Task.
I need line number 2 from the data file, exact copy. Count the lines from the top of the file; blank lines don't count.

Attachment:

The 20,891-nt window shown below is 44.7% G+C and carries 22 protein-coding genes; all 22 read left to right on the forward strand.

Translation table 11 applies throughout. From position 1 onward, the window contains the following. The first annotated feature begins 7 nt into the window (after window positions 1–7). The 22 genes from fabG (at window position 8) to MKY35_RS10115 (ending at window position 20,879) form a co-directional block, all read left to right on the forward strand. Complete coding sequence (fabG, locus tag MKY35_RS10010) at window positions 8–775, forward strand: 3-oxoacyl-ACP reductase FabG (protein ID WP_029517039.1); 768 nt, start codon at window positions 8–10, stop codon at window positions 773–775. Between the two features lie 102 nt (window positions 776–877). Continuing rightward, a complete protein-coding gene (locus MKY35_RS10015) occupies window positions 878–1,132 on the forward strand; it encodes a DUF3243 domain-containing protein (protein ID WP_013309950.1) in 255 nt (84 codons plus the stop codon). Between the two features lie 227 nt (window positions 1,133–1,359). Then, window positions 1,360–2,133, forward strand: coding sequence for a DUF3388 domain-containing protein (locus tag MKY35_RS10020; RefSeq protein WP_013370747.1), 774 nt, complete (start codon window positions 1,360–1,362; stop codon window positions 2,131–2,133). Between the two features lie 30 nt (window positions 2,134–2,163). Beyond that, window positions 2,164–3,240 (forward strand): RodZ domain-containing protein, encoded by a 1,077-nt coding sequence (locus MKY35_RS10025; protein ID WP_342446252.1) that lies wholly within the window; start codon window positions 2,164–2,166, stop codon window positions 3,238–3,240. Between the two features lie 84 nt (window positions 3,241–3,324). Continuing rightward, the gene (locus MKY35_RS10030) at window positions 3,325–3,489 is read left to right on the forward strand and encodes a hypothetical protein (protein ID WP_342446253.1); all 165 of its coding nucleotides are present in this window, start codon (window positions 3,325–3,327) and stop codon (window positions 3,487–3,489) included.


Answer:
Translation table 11 applies throughout. From position 1 onward, the window contains the following. The first annotated feature begins 7 nt into the window (after window positions 1–7). The 22 genes from fabG (at window position 8) to MKY35_RS10115 (ending at window position 20,879) form a co-directional block, all read left to right on the forward strand. Complete coding sequence (fabG, locus tag MKY35_RS10010) at window positions 8–775, forward strand: 3-oxoacyl-ACP reductase FabG (protein ID WP_029517039.1); 768 nt, start codon at window positions 8–10, stop codon at window positions 773–775. Between the two features lie 102 nt (window positions 776–877). Continuing rightward, a complete protein-coding gene (locus MKY35_RS10015) occupies window positions 878–1,132 on the forward strand; it encodes a DUF3243 domain-containing protein (protein ID WP_013309950.1) in 255 nt (84 codons plus the stop codon). Between the two features lie 227 nt (window positions 1,133–1,359). Then, window positions 1,360–2,133, forward strand: coding sequence for a DUF3388 domain-containing protein (locus tag MKY35_RS10020; RefSeq protein WP_013370747.1), 774 nt, complete (start codon window positions 1,360–1,362; stop codon window positions 2,131–2,133). Between the two features lie 30 nt (window positions 2,134–2,163). Beyond that, window positions 2,164–3,240 (forward strand): RodZ domain-containing protein, encoded by a 1,077-nt coding sequence (locus MKY35_RS10025; protein ID WP_342446252.1) that lies wholly within the window; start codon window positions 2,164–2,166, stop codon window positions 3,238–3,240. Between the two features lie 84 nt (window positions 3,241–3,324). Continuing rightward, the gene (locus MKY35_RS10030) at window positions 3,325–3,489 is read left to right on the forward strand and encodes a hypothetical protein (protein ID WP_342446253.1); all 165 of its coding nucleotides are present in this window, start codon (window positions 3,325–3,327) and stop codon (window positions 3,487–3,489) included.